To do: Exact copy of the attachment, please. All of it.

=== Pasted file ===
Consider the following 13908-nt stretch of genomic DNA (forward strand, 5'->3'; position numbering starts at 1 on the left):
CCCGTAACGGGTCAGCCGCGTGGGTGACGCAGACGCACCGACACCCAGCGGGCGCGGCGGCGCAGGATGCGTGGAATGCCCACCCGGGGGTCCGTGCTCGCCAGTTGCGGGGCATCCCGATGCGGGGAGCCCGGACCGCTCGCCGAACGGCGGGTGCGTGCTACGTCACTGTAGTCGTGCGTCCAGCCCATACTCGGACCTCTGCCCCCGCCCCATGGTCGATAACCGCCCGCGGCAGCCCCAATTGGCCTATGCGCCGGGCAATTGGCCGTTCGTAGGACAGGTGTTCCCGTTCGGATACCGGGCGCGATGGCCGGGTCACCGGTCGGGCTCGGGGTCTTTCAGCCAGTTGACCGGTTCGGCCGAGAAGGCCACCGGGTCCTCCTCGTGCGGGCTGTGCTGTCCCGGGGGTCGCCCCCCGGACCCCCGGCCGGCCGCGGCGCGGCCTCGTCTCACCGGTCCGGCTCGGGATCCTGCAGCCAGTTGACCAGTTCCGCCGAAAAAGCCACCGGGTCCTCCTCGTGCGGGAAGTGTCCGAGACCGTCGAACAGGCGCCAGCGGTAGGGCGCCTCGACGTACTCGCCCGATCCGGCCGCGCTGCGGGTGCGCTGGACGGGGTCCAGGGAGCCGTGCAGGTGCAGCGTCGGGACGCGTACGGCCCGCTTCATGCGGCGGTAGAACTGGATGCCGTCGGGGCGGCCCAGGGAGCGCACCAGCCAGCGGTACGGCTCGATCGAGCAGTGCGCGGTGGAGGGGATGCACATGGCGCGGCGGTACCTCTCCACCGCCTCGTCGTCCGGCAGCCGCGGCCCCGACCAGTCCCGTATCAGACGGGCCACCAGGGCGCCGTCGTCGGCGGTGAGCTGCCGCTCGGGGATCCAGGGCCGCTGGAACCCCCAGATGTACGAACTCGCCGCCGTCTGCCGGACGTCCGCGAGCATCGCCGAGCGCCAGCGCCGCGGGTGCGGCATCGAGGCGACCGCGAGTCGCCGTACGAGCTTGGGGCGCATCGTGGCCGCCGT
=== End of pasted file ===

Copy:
Consider the following 13908-nt stretch of genomic DNA (forward strand, 5'->3'; position numbering starts at 1 on the left):
CCCGTAACGGGTCAGCCGCGTGGGTGACGCAGACGCACCGACACCCAGCGGGCGCGGCGGCGCAGGATGCGTGGAATGCCCACCCGGGGGTCCGTGCTCGCCAGTTGCGGGGCATCCCGATGCGGGGAGCCCGGACCGCTCGCCGAACGGCGGGTGCGTGCTACGTCACTGTAGTCGTGCGTCCAGCCCATACTCGGACCTCTGCCCCCGCCCCATGGTCGATAACCGCCCGCGGCAGCCCCAATTGGCCTATGCGCCGGGCAATTGGCCGTTCGTAGGACAGGTGTTCCCGTTCGGATACCGGGCGCGATGGCCGGGTCACCGGTCGGGCTCGGGGTCTTTCAGCCAGTTGACCGGTTCGGCCGAGAAGGCCACCGGGTCCTCCTCGTGCGGGCTGTGCTGTCCCGGGGGTCGCCCCCCGGACCCCCGGCCGGCCGCGGCGCGGCCTCGTCTCACCGGTCCGGCTCGGGATCCTGCAGCCAGTTGACCAGTTCCGCCGAAAAAGCCACCGGGTCCTCCTCGTGCGGGAAGTGTCCGAGACCGTCGAACAGGCGCCAGCGGTAGGGCGCCTCGACGTACTCGCCCGATCCGGCCGCGCTGCGGGTGCGCTGGACGGGGTCCAGGGAGCCGTGCAGGTGCAGCGTCGGGACGCGTACGGCCCGCTTCATGCGGCGGTAGAACTGGATGCCGTCGGGGCGGCCCAGGGAGCGCACCAGCCAGCGGTACGGCTCGATCGAGCAGTGCGCGGTGGAGGGGATGCACATGGCGCGGCGGTACCTCTCCACCGCCTCGTCGTCCGGCAGCCGCGGCCCCGACCAGTCCCGTATCAGACGGGCCACCAGGGCGCCGTCGTCGGCGGTGAGCTGCCGCTCGGGGATCCAGGGCCGCTGGAACCCCCAGATGTACGAACTCGCCGCCGTCTGCCGGACGTCCGCGAGCATCGCCGAGCGCCAGCGCCGCGGGTGCGGCATCGAGGCGACCGCGAGTCGCCGTACGAGCTTGGGGCGCATCGTGGCCGCCGT